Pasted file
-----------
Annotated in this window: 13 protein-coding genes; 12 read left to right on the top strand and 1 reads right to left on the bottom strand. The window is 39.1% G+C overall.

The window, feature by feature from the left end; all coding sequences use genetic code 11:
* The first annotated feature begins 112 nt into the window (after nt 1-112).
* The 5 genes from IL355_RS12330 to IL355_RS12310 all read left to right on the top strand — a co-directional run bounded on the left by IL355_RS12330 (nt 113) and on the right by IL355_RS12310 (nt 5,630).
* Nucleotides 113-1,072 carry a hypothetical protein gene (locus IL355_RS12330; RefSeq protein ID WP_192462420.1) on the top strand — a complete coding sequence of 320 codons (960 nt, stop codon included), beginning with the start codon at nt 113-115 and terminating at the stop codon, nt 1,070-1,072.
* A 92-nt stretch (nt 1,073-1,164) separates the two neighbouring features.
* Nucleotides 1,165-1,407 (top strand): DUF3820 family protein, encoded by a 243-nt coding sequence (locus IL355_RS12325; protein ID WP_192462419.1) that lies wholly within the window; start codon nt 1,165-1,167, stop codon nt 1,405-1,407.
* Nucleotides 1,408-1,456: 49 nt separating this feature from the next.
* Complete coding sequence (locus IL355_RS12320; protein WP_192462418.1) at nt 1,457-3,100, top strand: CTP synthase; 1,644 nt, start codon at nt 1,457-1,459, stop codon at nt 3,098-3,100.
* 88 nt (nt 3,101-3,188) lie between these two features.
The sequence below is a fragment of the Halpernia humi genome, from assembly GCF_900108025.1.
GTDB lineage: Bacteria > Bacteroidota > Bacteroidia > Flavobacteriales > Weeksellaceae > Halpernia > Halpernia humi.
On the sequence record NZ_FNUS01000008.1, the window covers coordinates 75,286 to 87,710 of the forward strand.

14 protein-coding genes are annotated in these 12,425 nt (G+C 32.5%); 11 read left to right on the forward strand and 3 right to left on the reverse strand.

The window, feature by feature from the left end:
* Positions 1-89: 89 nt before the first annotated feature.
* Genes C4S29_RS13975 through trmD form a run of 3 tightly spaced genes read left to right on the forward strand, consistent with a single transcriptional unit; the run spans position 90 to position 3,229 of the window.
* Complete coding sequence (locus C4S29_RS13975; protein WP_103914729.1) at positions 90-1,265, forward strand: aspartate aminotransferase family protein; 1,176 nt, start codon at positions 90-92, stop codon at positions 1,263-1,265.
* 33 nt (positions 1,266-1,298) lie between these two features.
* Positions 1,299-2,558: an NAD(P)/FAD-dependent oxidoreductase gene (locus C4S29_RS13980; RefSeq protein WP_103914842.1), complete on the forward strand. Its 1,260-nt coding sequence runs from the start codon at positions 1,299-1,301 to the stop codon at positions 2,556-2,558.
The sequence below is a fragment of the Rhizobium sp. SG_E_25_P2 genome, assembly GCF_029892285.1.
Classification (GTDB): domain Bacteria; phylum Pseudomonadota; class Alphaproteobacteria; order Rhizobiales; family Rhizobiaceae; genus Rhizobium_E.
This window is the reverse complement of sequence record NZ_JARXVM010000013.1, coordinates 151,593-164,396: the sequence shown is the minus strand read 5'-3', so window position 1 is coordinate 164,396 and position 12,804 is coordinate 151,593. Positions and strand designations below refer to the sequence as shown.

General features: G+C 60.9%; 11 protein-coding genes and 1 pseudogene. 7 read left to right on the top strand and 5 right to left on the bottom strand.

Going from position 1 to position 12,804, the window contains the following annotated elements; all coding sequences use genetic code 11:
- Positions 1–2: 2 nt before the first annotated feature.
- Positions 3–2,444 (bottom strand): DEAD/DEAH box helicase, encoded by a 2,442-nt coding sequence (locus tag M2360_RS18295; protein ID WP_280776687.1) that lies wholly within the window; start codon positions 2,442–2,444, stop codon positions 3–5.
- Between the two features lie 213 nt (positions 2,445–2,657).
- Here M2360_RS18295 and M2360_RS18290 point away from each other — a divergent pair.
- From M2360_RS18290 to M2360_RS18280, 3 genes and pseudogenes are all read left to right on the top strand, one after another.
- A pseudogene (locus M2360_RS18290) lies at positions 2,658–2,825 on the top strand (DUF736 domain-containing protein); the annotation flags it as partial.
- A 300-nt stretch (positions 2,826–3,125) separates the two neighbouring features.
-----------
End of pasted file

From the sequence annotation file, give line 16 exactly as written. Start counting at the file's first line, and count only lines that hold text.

* Positions 1-89: 89 nt before the first annotated feature.